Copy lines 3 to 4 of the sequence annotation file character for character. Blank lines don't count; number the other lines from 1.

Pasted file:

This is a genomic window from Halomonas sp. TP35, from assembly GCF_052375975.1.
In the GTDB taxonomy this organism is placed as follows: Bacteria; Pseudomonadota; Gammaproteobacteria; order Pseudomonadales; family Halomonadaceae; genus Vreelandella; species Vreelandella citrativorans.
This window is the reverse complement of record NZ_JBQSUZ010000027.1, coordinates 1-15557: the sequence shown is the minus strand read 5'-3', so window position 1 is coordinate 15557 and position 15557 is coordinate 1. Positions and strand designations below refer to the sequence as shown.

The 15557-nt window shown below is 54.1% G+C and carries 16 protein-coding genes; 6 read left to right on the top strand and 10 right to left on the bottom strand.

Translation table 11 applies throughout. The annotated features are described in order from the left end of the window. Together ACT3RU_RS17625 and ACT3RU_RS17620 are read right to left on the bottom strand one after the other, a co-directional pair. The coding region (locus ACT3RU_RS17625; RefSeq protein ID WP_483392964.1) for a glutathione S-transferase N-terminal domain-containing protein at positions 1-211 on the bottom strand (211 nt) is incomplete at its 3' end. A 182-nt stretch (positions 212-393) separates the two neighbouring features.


This window is the reverse complement of record NZ_JBQSUZ010000027.1, coordinates 1-15557: the sequence shown is the minus strand read 5'-3', so window position 1 is coordinate 15557 and position 15557 is coordinate 1. Positions and strand designations below refer to the sequence as shown.

The 15557-nt window shown below is 54.1% G+C and carries 16 protein-coding genes; 6 read left to right on the top strand and 10 right to left on the bottom strand.